How to Avoid a Sugar Crash

How many pieces of Halloween candy did you eat yesterday? A couple of pieces? A pound? High dosage of sugar can lead to sugar spikes and stress. Fortunately, you can take mindful steps to reduce your sugar stress.

The Halloween Sugar Crash

It’s been said that children will typically eat 3,100 calories in Halloween candy. While other experts have found that the average American consumes 3.4 pounds of candy over the Halloween season (that’s 7,00 calories).

Sugar Crash Symptoms

Eating high levels of sugar causes spikes and eventually drops in your blood sugar levels. These drops are called sugar crashes and when your blood sugar levels are low, the body lacks the energy to keep going. With a sugar crash, people may experience a variety of symptoms including headaches, fatigue, irritability, anxiety, and the inability to concentrate.

Tips for Blood Sugar Crash

Need helpful tips for a sugar crash? There are three helpful tips listed below. 

  • Eat the right foods. There are certain foods that will help you manage your sugar crash. Foods that are high in fat and protein can help slow down the digestion of the sugar. And foods high in fiber can also slow down the sugar absorption process in your body. So, prevent your crash by eating fruits and veggies with fiber or protein, such as apples, dried fruit, and raw veggies including carrots, broccoli, and cauliflower.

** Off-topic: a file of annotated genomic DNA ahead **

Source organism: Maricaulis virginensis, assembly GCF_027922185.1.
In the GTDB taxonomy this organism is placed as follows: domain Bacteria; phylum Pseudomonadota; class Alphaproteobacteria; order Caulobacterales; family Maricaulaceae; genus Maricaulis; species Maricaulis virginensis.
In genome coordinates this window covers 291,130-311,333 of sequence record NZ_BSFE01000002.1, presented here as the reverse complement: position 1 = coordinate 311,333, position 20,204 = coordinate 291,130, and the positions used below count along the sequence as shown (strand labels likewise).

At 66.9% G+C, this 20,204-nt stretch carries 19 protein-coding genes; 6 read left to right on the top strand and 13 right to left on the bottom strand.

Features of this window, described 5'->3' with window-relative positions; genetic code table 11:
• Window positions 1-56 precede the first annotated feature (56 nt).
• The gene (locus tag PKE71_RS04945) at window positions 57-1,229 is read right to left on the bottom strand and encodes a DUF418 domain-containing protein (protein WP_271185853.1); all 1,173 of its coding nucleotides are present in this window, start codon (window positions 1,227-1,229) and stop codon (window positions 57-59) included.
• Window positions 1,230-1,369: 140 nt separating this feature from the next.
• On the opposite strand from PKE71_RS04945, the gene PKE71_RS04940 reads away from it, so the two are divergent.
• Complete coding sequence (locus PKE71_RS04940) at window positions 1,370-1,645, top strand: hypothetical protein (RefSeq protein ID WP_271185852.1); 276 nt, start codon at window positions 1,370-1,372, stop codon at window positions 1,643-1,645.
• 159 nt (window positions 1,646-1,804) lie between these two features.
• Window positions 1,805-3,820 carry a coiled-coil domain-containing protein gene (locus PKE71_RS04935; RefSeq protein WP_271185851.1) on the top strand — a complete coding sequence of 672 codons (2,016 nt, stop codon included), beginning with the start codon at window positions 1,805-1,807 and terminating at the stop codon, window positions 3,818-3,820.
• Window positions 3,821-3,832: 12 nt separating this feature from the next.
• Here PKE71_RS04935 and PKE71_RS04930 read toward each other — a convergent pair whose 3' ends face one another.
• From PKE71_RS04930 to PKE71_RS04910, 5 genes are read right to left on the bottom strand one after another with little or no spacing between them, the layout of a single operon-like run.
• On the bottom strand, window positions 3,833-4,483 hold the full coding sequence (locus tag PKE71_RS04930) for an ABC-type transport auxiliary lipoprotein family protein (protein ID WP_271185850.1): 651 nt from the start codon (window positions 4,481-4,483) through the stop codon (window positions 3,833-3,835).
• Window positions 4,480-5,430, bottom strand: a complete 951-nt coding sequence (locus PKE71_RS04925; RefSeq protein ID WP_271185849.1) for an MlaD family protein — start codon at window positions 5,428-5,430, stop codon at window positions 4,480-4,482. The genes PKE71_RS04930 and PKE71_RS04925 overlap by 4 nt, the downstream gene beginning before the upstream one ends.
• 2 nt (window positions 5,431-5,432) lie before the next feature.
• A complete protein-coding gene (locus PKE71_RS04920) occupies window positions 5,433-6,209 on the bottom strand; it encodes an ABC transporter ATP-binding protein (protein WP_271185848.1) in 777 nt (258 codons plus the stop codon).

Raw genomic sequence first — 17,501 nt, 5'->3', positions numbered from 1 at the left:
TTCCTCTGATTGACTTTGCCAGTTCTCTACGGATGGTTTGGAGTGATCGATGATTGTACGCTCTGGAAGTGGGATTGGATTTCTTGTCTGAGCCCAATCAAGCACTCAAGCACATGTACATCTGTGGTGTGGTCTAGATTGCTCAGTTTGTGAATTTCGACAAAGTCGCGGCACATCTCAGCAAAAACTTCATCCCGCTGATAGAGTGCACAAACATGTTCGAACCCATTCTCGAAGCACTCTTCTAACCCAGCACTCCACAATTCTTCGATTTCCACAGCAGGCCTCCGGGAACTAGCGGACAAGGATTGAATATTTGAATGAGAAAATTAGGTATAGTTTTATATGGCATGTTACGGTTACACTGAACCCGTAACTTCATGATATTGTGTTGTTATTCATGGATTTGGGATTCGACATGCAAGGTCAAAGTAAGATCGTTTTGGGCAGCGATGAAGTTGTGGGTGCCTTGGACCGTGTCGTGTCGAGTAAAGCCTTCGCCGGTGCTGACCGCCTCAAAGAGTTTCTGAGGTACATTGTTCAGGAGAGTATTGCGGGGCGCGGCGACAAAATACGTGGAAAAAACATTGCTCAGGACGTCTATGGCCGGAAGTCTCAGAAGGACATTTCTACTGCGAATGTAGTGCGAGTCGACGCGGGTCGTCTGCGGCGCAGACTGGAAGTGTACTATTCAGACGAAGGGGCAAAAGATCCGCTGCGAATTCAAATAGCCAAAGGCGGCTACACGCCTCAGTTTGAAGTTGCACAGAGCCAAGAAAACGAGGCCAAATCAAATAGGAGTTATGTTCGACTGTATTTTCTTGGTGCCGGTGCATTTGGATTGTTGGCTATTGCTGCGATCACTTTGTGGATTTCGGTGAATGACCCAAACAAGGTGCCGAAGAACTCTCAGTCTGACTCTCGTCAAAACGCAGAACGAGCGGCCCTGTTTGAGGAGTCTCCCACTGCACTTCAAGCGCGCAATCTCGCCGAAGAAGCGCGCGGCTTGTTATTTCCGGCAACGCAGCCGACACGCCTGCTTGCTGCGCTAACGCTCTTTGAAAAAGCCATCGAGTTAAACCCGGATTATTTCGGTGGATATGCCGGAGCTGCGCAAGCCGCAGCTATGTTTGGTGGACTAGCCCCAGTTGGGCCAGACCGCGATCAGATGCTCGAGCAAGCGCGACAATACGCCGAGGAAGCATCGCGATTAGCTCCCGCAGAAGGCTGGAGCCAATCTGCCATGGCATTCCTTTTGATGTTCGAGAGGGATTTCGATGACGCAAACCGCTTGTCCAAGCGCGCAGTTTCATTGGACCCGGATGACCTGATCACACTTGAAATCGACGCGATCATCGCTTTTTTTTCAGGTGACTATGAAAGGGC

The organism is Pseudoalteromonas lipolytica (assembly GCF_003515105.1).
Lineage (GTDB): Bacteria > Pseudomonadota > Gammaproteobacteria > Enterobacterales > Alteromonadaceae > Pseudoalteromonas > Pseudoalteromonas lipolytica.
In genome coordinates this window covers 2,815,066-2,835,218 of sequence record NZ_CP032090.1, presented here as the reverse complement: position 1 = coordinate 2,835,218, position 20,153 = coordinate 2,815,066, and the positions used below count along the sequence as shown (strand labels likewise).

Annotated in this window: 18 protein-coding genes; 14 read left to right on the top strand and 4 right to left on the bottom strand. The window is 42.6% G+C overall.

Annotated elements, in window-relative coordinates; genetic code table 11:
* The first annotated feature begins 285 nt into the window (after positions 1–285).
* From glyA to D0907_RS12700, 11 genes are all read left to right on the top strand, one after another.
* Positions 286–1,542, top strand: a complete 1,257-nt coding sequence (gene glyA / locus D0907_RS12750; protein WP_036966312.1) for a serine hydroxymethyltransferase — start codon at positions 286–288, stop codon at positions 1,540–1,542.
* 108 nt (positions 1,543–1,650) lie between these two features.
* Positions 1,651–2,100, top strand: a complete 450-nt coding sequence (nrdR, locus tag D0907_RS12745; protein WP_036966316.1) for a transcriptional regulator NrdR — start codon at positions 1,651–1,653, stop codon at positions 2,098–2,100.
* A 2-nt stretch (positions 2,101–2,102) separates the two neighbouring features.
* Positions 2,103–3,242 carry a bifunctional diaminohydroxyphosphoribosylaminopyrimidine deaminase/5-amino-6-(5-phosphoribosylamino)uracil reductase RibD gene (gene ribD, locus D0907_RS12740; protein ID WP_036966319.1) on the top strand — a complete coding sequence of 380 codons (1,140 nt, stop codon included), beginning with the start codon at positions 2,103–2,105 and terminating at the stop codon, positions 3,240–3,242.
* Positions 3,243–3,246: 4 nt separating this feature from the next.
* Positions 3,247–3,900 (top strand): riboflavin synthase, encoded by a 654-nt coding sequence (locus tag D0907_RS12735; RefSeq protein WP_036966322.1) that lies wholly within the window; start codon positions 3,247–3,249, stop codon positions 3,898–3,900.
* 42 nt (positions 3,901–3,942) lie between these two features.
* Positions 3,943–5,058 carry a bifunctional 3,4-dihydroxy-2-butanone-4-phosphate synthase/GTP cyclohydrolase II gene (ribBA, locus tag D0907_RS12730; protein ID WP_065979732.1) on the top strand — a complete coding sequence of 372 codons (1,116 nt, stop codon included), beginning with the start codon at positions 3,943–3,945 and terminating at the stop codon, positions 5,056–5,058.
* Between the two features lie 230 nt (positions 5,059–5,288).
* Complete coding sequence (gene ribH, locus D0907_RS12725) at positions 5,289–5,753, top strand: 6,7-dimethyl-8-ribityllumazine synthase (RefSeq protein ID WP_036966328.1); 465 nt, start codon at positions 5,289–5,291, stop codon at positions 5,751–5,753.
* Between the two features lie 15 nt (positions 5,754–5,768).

• Get some exercise. Although the temptation is probably strong, refrain from lounging about when you feel your body starting to slow down. You can use the sugar as energy instead of letting yourself crash and burn. So, get up and start moving. Do some stretches in your office, do some jumping jacks outside, or take a walk around the block. Your body will appreciate the exercise.
  • Stay hydrated. Consuming a lot of sugar can cause dehydration, which can lead to additional stress. Drinking water can lower your stress and keep your hydrated. The water will also help you get rid of all the extra sugar coursing through your body. 

Bonus: Avoid future temptation. Chances are you have a lot of leftover candy around your house right now. According to the National Retail Federation, 70 percent of Americans handed out candy this year and 30 percent of Americans took their children trick-or-treating. So, whether you distributed candy or picked up candy with the kids, you’re likely to have more candy than you know what to do with. Instead of eating all that candy and getting another sugar rush and crash, consider a more Mindful solution.